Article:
see these songs, not just listen to them.” -M, our host
In January 2020, a small team went to Myanmar for twelve days to film footage to make music videos for eight Christian Mon songs – using traditional instruments and musical styles. Since 2012, this represented the fourth trip to this area to produce contextualized music and media for the Mon people. As in previous installments, collaboration with local artists was critical for success. While these artists were Buddhist, they seized the opportunity to uphold and celebrate their culture’s art forms, as did we. Dance would largely be the center piece for these music videos - beautiful, graceful, subtle, elegant and highly expressive.
While the immediate goal was to film dancers, musicians, singers and footage for the songs, God also infused this pursuit with many other wonderful outcomes. The dancers (from the same village) invited us to visit their village, which was a great honor. We spent the better part of a day meeting their families and neighbours, eating, hearing their stories and learning about their interests, culture, hopes and dreams. This was a very special time that built bridges of trust and friendship that local workers will follow up on.
This production required the team to be in an almost constant state of planning and adapting. The team also filmed a documentary about how the whole project has come together and why. A lot of ‘behind the scenes’ footage was filmed along with interviews. We clearly experienced God’s presence and work beyond the focus of the video production. As these music videos are shared, our expectation is that God’s Spirit will open the hearts of the Mon people to see and understand the Gospel of Jesus Christ is for them.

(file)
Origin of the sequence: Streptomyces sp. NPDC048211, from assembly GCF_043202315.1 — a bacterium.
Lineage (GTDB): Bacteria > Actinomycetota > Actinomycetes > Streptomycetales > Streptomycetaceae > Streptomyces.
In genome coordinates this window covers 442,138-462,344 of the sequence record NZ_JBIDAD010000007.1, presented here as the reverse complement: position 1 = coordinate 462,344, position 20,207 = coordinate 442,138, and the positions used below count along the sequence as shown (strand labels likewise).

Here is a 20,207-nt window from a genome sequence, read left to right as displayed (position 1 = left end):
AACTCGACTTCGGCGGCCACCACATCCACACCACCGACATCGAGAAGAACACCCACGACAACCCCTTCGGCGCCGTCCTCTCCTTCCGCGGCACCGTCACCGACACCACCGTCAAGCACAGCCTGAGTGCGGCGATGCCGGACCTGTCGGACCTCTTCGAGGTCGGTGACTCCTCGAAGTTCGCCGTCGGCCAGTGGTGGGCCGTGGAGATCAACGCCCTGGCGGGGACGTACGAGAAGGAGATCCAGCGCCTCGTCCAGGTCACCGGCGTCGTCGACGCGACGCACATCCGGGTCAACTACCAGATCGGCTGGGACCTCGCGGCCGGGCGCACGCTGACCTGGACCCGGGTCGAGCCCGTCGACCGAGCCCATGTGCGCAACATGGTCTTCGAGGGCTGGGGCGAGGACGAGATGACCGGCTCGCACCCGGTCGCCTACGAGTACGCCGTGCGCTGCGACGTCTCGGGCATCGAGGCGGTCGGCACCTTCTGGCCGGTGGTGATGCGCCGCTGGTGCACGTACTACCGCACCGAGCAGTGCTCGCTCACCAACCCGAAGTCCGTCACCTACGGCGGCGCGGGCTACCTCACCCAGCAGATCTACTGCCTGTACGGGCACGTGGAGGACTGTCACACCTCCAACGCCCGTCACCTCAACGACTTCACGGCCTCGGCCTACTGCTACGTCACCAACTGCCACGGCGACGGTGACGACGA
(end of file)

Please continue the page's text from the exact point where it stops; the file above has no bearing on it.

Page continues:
Written and Photos by Dileep Ratnaike, East Asia Arts Catalyst
Are you a visual artist or musician looking for a unique opportunity? Our partners in Belgium are hard at work planning and preparing a traveling art exhibition using the early Christian motif of the labyrinth to feature both historic Flemish and contemporary artwork.
In Luke 10:5-7, Jesus talks of a “Man of Peace” to be found each time His disciples entered a new town to share the Gospel. In 2007 on a trip to Albania during our “war room” worship and prayer, someone mentioned this verse, and we began praying to find such a man. My friend, Pat, said she had been in a park the day before, and an Albanian believer commented that an old man sitting on the wall was listening to a Bible study on his radio.
Earlier this year, the newly combined OM Arts and Heart Sounds International (HSI) team announced that we were now “Inspiro Arts Alliance.” This change has been reflected on our website, in our literature, and anywhere and everywhere the names OM Arts or HSI once existed. However, you might have one simple question: What on earth does “Inspiro” mean? It is an excellent question, and one for which we thought it was high time we provided a broader answer.
We are absolutely thrilled by the recent release of our 20th Anniversary edition of VIVID Magazine. This edition looks back at the twenty years of history since the founding of Heart Sounds International (HSI) and OM Arts (now collectively known as Inspiro Arts Alliance) in celebration of all the Lord has done through arts ministry. It also looks forward in anticipation of all the Lord has in store for Inspiro Arts Alliance. To receive your copy of VIVID, please visit our giving page.